The year was 1996. I picked Michael Schumacher as the guy to support - not because I knew a lot about Formula One or the man himself - but because picking him would mean I could pick someone to pit against my brother’s favorite. I was 9 after all. All I wanted to do was annoy my older brother. Man, did I make a great choice or what.
Its all about winning
Jerez, European GrandPrix, 1997.
Final race of the year, Schumacher was walking away with the victory and the world championship. Unexplainably, he starts slowing a few laps from the end. Villeneuve decides to plunge down the inside to overtake Michael - and presumably win the race and the championship. I distinctly remember that moment. Schumacher purposely turns his car into Villeneuve’s - with the express intent of running him off the road. Yeah, didn’t quite work out, Schumacher runs himself off the road instead, Villeneuve goes on to win the race and the championship. Schumacher is stripped off of all his points for the act - gets nothing - not even second place. Yeah, didn’t matter - winning was all.
Do your best now, worry about the variables and problems later
Silverstone, British GrandPrix, 1998.
It was a classic English summer day, the heavens opened up. It was a torrential down pour. Three laps from the end, Schumacher was barely a second ahead of Mika Hakkinen. The stewards slap him with a stop-go penalty - which would drop him down to 3rd place. He has a 3 lap window to serve the penalty - but only 3 laps remain in the race. Schumacher shuts off his radio, ignores team chatter and starts giving it everything he had. While every other driver was tip-toeing cautiously around the wet track, Schumacher put it on the line - pulled out some blazingly fast laps and pulls into the pits at the end of the final lap to serve his penalty. In doing so though, he crossed the finish line while in the pits. Controversy roared. He knew one thing - do everything possible in the moment and worry about the problems later. Needless to say, he kept the win.
Men can cry, publicly, it is okay.
Monza, Italian GrandPrix, 2000.
If there ever was a Mecca for Ferrari fans, this was it. Schumacher had won his 41st Grand Prix. He cried during the press conference. A lot. He had just equalled the Late Ayrton Senna’s record of 41 career race wins - and just broke down, publicly. Crying is human - he taught me that there is nothing unmanly about crying.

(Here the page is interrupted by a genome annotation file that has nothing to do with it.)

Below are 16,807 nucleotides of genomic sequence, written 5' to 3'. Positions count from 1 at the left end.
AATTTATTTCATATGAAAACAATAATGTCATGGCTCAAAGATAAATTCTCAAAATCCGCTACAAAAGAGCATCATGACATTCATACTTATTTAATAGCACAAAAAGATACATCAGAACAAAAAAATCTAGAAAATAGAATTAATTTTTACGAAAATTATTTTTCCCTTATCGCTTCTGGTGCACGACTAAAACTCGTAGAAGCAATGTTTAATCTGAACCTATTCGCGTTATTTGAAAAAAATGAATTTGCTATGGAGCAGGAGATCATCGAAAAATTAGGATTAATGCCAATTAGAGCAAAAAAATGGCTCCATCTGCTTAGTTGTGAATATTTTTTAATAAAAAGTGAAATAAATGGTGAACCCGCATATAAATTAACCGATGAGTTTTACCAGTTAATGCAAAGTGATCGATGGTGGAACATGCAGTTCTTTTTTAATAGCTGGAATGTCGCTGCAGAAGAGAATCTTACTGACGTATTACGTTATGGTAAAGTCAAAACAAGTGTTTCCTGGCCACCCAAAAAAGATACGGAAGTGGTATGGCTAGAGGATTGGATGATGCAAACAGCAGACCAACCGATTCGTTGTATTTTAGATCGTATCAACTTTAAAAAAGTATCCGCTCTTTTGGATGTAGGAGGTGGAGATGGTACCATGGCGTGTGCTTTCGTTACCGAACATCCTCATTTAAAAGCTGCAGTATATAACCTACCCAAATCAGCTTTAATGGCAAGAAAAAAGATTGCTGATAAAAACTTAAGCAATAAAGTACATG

Money and fame bring you a dazzling public life, but keep your private life private
Even though he has been married to his wife since 1995, Korina barely made public appearances in the Formula One circus. It isn’t uncommon for spouses and significant others to be track side supporting their loved ones, but Schumacher insisted that his personal life remain private. He went out of this way to keep it that way. The richest man [ok, debatably] in sporting history, the most successful Forumla One driver, the idol of millions - is still married to the same woman 19 years later, which in today’s world for someone of his stature is a miracle?
Celebrate people’s lives, not mourn.
Imola, San Marino GrandPrix, 2003.
Schumacher had just flown back to the track, after losing his mother the previous night. He insisted on racing. He wanted to win, for his mother. He firmly felt that the only way to make his mother proud and honor her life, was by racing the day after her death - and making her proud. And he did win. What a fitting tribute to his mother’s life.
Gratitude and Fulfillment. You are never done!
Italian GrandPrix, 2006.
Schumacher announces his retirement. A sad day the world over. He had after all done everything. He held every single record. Most wins, most championships among the long list of other records. He had nothing more to prove. Three years later, in 2009, he wasn’t sure if he was done. Schumacher made a comeback in 2010. At 41, he was decades older than the reigning champion - it did not matter. It was a disastrous return, he never really made it back to top form and finally retired in 2012, again. He threw pride out the window. He felt that we owed a lot to Ross Brawn, the brains behind his successful years. Ross had recently started his own team and Schumacher felt it was fitting to drive for him, one last time. This time around, he knew he was done for sure. And made his quiet exit out of the sport as a driver.
It is easy to hate someone with the above qualities, until you read between the lines. He is a legend. Do whatever it takes: People will hate you for this. You will make a lot of enemies along the way. But remember, winning is all, second place is never good enough.
In the wake of his recent accident on the ski slopes and the media’s speculation about his recovery, all I can say is, he is a fighter - he knows how to win - he is going to do everything it takes - he is Michael Schumacher.